Baked Rigatoni with Sausage, Butternut Squash and Rapini

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I came into the butternut squash fan camp way late in life.  I am embarrassed to say – given my mantra to my kids, “at least try it before you say you don’t like it!” – that it wasn’t until last Fall that I discovered my extreme love of this roasted beauty.  I had assumed (and you know what they say about assuming …) butternut squash would taste like sweet potatoes, one of my culinary arch-nemeses. By St. Boogar and all the saints at the backside door of purgatory!! I was wrong and am in the throes of making up for lost time.

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Uncle Frank’s Italian Sausage

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Uncle Frank and his pilfered sausage making machine. It’s a whiz but he’s not sure where it came from or when it got there. It’s a mystery. If it’s yours, give him a call.

Another fabulous family cook pops out of the woodwork of our wacky family tree!  Uncle Frank is the husband of my mother’s younger sister, Dot.  He is a retired DC fireman, father of 10, currently a custom home builder, and (most important for our purposes here) a very good cook.  Lucky us!  Breakfasts at the Principe house would put an IHOP buffet – should an IHOP buffet serve Rapa brand scrapple – to shame… and that’s just on your standard Wednesday.  Breakfast not your thing?  Pfft! If you need a soup, Uncle Frank’s your man.  Other than one unfortunate incident where he went all not-in-a-good-way-free-form on a pot of pasta fazool (yes, I do have the memory of an elephant … a bizarre elephant but an elephant nonetheless), that man can toss things into a pot and come up with the most delicious combinations.

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Lunch Lady Pizza

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With much deference and a huge blop of literary license, I have dubbed this monstrous-good, locust-and-friends-favorite Lunch Lady Pizza.  I bow to those everyday superheros.  Cafeteria crews who work, day in and day out, to prepare and serve the (oftentimes not wonderful) goods provided them to the sometimes unappreciative (sometimes quite deservedly so) wee masses deserve our respect.   This pizza is easy, tasty, comforting, and budget-friendly… things the lunch ladies worry on our behalf about every day… and so I name it in their honor. Continue Reading

Video Demonstration – Nonnie’s Biscotti

Home is a place not only of strong affections, but of entire unreserve; it is life’s undress rehearsal, its backroom, its dressing room. ~Harriet Beecher Stowe

A holiday indulgence, if you please.  In all their splendor, linked below are eight uncut, unedited, completely amateur (by yours truly) videos of our day of biscotti making with Aunt Dot.  Interspersed with an intro to “The Monsta,” nuggets of family chatter and some wicked dance moves (don’t ask but do watch if you dare), you will find all of the secrets to making a perfect batch (or six if you are Aunt Dot) of Nonnie’s biscotti.  Enjoy or be afraid … you decide!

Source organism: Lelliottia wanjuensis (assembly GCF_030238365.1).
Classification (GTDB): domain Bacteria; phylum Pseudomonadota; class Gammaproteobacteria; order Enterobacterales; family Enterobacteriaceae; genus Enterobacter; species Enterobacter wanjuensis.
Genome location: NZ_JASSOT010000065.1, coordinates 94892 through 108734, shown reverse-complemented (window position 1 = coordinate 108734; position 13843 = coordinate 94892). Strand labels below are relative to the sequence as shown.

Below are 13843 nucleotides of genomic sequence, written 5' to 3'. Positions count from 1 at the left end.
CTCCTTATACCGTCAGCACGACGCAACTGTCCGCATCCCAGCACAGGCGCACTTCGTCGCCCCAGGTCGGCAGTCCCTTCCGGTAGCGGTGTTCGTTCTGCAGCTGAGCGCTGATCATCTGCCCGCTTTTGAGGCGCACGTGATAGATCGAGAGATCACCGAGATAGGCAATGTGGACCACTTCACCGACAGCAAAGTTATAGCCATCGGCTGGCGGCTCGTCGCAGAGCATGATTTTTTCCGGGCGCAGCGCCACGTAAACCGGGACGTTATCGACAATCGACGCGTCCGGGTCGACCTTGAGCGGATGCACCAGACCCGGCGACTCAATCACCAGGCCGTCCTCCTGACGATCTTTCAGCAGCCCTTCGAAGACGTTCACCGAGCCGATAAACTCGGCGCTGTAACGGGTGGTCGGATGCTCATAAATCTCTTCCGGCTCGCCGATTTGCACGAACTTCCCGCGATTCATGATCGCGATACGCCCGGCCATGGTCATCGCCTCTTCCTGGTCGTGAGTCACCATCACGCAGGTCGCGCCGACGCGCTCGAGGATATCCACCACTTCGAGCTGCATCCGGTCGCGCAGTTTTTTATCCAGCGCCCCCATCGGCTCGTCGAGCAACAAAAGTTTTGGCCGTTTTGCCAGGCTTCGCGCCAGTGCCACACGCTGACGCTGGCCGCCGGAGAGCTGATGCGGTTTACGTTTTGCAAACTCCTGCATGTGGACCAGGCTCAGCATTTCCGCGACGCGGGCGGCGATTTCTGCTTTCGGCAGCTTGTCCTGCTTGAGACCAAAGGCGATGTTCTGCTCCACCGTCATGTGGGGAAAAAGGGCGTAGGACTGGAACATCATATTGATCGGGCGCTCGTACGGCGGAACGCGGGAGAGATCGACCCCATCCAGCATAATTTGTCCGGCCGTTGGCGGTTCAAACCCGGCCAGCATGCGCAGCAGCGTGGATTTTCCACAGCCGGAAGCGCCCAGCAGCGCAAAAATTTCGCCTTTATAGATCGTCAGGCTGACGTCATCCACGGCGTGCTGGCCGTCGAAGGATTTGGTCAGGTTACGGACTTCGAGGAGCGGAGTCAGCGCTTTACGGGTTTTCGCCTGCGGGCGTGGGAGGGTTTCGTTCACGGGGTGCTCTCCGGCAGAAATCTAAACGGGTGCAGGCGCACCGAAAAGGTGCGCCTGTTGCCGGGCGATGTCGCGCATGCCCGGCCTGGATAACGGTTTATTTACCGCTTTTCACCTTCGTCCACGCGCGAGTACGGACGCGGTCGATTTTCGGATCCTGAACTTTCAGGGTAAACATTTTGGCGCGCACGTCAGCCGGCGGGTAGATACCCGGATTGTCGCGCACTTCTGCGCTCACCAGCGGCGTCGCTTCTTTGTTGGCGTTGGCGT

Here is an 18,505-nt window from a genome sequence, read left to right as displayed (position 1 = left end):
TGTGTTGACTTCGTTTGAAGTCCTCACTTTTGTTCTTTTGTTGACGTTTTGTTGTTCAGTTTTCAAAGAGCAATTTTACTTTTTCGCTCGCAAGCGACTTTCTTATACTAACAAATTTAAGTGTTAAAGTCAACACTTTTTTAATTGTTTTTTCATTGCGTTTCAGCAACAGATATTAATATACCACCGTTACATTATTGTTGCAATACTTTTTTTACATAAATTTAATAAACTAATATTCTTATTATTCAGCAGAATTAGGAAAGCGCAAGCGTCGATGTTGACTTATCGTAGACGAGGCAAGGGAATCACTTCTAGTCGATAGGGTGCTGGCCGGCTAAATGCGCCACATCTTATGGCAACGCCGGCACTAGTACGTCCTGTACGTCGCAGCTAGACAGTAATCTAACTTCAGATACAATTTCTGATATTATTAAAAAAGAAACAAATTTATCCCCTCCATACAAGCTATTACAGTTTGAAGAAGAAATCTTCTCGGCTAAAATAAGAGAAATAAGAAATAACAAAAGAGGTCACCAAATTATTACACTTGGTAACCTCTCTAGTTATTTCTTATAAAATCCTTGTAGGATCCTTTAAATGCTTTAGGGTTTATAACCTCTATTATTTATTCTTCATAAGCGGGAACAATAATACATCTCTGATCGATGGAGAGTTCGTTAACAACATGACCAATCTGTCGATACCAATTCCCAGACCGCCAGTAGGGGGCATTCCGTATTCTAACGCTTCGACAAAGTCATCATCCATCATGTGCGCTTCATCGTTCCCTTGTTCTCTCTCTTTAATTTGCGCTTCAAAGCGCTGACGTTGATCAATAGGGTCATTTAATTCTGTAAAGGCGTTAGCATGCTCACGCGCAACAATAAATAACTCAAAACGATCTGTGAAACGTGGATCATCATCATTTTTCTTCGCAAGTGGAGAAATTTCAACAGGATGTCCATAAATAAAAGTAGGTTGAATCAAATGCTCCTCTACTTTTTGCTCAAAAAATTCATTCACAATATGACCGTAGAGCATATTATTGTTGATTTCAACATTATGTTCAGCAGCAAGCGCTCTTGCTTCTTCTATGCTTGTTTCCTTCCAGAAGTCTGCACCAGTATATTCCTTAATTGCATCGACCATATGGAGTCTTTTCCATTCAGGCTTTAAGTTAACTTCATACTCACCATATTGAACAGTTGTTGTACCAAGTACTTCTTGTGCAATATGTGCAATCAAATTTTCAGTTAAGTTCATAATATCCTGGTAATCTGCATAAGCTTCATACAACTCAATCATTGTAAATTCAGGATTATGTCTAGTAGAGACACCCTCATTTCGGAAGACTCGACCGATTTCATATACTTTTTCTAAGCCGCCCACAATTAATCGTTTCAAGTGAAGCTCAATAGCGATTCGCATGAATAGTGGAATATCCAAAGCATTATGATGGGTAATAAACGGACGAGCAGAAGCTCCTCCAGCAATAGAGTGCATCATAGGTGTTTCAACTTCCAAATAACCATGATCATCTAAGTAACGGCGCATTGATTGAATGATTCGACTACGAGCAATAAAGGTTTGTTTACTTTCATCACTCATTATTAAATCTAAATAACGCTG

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Old Nonnie’s Minestrone

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I’ve finally bitten the bullet and asked my mother to cook with me for the blog. It’s not that she’s not a good cook. To the contrary, she’s an excellent cook. It’s just that it’s my mother and I wasn’t sure I wanted to boss her around in my kitchen and tell her how to cook and where to stand and how to measure … I jest to amuse myself. Those reasons were exactly what got me moving.

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Ham and Cheese Stuffed Meatloaf

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My relationship with meatloaf runs the gamut from love to hate depending on whose meatloaf it is.  First and foremost, anything called mystery meatloaf is out.  Served at a cafeteria?  Ditto. Any meatloaf made by a person who is less than particular about the sorts of ground parts than I am comfortable with (innards? animals not normally consumed in identifiable cuts? skin and feathers?  You hear me McDonald’s?! … oh, sorry, off on a toot.  Though in that vein, thank the gods they aren’t in the meatloaf business. Could you just imagine? I shudder to think).

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Pizza

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That’s all you’ve got to say and they come running.  Few things make me as content in the kitchen as making pizza.  It’s a slow-down, wine-in-hand, stop-and-smell-the-pepperoni, family-absorbing time.  I putter around making dough and sauces, cutting up, and sauteeing… it can take as little as half-an-hour to prep or upwards of half a day, depending on my mood.  Both can turn out faboo pies and attract wayward family members from the far corners.

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